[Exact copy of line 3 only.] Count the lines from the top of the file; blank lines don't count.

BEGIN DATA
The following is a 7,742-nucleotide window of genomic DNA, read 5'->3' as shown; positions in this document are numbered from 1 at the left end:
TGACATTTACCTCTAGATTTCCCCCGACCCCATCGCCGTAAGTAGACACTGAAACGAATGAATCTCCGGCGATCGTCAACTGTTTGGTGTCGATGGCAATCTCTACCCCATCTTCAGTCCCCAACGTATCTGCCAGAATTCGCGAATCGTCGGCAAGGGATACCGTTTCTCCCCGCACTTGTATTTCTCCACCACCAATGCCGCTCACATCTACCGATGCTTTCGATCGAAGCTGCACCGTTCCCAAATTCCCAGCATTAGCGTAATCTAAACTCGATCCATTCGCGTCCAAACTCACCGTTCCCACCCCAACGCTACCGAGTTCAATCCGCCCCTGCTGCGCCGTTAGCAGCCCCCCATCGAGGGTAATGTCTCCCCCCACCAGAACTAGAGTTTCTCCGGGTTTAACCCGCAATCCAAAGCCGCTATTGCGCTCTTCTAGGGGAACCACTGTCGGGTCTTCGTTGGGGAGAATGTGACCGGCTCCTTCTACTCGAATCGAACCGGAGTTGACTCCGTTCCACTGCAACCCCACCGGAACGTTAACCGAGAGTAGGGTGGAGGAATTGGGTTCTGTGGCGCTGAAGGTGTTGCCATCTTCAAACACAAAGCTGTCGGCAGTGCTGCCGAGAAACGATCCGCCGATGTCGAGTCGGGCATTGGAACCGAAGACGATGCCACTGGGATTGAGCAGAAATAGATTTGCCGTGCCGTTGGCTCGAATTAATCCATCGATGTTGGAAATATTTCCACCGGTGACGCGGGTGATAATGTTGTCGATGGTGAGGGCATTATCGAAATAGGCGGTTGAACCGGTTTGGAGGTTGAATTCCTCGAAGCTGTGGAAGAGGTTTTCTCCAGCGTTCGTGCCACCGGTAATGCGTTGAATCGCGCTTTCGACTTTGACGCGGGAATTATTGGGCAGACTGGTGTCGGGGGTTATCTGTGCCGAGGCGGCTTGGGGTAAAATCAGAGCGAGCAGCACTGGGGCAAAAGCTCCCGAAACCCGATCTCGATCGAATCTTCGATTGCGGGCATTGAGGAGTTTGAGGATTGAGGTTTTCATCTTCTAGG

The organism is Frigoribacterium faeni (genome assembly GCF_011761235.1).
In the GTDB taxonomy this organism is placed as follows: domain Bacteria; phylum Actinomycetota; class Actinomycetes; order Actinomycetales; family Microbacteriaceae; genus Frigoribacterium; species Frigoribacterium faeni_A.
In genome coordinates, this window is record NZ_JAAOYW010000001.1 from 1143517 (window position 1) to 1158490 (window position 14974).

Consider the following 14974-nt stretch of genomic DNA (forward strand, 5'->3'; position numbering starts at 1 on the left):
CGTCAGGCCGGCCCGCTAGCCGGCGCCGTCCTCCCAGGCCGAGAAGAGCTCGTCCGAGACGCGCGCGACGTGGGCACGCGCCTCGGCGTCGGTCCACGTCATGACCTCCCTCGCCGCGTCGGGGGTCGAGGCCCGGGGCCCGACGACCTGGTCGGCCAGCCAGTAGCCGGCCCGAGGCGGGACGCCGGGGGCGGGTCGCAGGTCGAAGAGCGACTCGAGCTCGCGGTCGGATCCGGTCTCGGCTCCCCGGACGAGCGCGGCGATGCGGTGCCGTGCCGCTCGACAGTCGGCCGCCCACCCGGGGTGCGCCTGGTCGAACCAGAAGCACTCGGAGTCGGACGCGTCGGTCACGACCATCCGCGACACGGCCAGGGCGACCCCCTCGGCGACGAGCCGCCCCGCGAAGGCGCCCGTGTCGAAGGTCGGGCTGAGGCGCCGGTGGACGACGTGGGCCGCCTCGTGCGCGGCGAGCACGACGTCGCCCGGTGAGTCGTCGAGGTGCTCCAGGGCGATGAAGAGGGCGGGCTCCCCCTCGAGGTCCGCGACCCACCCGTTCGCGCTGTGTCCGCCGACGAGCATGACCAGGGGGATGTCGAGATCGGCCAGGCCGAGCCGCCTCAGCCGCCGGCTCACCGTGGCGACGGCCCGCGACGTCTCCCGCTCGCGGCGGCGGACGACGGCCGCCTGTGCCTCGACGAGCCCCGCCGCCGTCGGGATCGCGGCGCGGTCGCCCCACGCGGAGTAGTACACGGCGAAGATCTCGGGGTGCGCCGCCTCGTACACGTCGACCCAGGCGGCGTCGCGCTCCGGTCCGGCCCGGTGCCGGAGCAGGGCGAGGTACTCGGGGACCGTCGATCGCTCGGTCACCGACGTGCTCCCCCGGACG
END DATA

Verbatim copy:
The organism is Frigoribacterium faeni (genome assembly GCF_011761235.1).